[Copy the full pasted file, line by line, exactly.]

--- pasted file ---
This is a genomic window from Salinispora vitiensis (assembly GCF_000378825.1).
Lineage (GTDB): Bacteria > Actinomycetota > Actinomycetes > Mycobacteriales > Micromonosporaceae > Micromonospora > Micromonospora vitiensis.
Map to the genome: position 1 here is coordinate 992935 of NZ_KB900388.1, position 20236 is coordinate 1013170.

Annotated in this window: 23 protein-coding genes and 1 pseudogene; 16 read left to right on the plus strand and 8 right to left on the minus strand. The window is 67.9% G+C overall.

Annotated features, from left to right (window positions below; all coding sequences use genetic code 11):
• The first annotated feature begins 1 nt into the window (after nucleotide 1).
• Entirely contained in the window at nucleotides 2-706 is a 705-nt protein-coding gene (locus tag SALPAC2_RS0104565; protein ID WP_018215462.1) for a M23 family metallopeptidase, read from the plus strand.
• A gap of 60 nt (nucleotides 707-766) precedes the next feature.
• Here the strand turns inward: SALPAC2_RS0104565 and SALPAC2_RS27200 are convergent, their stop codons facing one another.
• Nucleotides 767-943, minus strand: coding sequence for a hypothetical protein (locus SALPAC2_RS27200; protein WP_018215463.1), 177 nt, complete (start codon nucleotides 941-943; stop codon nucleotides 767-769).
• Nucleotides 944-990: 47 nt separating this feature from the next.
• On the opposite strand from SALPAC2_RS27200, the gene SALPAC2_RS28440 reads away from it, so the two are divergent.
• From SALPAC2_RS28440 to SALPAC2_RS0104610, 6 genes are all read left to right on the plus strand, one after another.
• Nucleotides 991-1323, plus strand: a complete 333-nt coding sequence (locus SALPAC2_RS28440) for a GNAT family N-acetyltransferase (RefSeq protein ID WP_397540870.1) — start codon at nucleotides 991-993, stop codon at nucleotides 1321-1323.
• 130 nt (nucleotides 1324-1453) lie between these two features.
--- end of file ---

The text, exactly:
This is a genomic window from Salinispora vitiensis (assembly GCF_000378825.1).
Lineage (GTDB): Bacteria > Actinomycetota > Actinomycetes > Mycobacteriales > Micromonosporaceae > Micromonospora > Micromonospora vitiensis.
Map to the genome: position 1 here is coordinate 992935 of NZ_KB900388.1, position 20236 is coordinate 1013170.

Annotated in this window: 23 protein-coding genes and 1 pseudogene; 16 read left to right on the plus strand and 8 right to left on the minus strand. The window is 67.9% G+C overall.

Annotated features, from left to right (window positions below; all coding sequences use genetic code 11):
• The first annotated feature begins 1 nt into the window (after nucleotide 1).
• Entirely contained in the window at nucleotides 2-706 is a 705-nt protein-coding gene (locus tag SALPAC2_RS0104565; protein ID WP_018215462.1) for a M23 family metallopeptidase, read from the plus strand.
• A gap of 60 nt (nucleotides 707-766) precedes the next feature.
• Here the strand turns inward: SALPAC2_RS0104565 and SALPAC2_RS27200 are convergent, their stop codons facing one another.
• Nucleotides 767-943, minus strand: coding sequence for a hypothetical protein (locus SALPAC2_RS27200; protein WP_018215463.1), 177 nt, complete (start codon nucleotides 941-943; stop codon nucleotides 767-769).
• Nucleotides 944-990: 47 nt separating this feature from the next.
• On the opposite strand from SALPAC2_RS27200, the gene SALPAC2_RS28440 reads away from it, so the two are divergent.
• From SALPAC2_RS28440 to SALPAC2_RS0104610, 6 genes are all read left to right on the plus strand, one after another.
• Nucleotides 991-1323, plus strand: a complete 333-nt coding sequence (locus SALPAC2_RS28440) for a GNAT family N-acetyltransferase (RefSeq protein ID WP_397540870.1) — start codon at nucleotides 991-993, stop codon at nucleotides 1321-1323.
• 130 nt (nucleotides 1324-1453) lie between these two features.